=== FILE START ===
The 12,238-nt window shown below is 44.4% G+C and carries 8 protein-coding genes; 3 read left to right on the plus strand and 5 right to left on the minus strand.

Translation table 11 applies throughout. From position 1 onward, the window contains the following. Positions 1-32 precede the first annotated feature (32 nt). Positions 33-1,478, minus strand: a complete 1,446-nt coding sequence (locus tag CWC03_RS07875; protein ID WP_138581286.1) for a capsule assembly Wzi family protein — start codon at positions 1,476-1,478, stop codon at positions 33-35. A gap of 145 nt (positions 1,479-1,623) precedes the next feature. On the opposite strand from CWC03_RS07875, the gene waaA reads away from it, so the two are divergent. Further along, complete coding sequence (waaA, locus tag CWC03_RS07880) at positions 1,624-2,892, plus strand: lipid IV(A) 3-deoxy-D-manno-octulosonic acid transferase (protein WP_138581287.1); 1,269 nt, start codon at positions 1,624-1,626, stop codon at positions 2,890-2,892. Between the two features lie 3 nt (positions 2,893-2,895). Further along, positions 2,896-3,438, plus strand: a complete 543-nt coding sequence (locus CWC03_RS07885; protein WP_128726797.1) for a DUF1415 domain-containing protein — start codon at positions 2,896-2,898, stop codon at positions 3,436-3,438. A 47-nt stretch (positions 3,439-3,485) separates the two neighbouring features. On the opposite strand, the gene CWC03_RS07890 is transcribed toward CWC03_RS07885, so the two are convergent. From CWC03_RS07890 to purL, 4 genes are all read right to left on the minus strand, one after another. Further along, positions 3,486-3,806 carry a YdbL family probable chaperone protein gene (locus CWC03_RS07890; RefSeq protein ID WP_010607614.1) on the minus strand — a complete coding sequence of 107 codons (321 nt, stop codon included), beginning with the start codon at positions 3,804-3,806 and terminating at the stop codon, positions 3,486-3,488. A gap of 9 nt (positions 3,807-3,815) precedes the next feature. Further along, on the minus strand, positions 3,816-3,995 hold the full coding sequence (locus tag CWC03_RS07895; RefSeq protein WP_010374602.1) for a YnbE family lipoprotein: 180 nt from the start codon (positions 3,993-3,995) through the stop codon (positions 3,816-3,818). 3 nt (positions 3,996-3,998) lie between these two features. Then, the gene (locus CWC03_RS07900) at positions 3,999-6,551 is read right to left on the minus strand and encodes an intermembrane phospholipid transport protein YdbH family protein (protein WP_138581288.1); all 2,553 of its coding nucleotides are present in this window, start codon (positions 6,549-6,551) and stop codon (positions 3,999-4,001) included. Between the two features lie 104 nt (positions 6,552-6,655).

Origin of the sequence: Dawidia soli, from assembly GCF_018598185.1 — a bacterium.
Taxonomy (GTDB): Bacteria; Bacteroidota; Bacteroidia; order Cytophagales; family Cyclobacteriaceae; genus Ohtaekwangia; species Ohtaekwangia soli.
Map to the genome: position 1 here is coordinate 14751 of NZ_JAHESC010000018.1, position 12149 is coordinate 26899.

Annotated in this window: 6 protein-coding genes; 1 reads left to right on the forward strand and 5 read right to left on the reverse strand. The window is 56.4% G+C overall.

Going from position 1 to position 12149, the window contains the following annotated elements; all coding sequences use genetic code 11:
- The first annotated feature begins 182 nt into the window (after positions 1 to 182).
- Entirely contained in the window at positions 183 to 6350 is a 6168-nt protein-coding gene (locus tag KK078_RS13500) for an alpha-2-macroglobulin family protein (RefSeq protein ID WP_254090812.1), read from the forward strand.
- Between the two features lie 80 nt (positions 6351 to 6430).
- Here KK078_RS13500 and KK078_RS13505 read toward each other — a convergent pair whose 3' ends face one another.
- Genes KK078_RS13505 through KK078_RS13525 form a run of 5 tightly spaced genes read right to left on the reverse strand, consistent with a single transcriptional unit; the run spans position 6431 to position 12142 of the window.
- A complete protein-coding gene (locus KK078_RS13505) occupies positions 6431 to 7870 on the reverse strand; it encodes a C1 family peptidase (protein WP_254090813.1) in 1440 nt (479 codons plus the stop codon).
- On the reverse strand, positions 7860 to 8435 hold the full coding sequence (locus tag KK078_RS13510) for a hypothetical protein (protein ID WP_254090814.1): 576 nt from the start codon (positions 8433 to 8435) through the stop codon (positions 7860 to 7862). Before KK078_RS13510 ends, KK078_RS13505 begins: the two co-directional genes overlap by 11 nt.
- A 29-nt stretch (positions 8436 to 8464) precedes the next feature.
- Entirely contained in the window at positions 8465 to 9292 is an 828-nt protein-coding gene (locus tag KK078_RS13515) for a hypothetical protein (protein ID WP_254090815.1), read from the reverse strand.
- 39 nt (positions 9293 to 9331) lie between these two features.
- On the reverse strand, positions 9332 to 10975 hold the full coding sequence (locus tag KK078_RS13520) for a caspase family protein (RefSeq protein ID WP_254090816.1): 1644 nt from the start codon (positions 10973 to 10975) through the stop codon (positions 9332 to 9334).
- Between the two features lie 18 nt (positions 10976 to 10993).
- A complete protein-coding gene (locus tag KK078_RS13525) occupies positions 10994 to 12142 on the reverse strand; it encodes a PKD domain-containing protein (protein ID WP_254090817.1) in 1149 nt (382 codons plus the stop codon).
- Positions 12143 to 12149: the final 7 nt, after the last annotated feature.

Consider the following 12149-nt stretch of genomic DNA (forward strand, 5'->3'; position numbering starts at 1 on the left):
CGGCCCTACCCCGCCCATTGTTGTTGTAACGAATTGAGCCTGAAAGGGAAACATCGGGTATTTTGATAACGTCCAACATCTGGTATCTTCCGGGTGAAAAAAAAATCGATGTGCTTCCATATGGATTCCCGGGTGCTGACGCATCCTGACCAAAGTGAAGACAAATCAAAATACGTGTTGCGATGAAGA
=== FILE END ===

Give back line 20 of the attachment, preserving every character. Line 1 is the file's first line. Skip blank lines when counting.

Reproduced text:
- A complete protein-coding gene (locus tag KK078_RS13525) occupies positions 10994 to 12142 on the reverse strand; it encodes a PKD domain-containing protein (protein ID WP_254090817.1) in 1149 nt (382 codons plus the stop codon).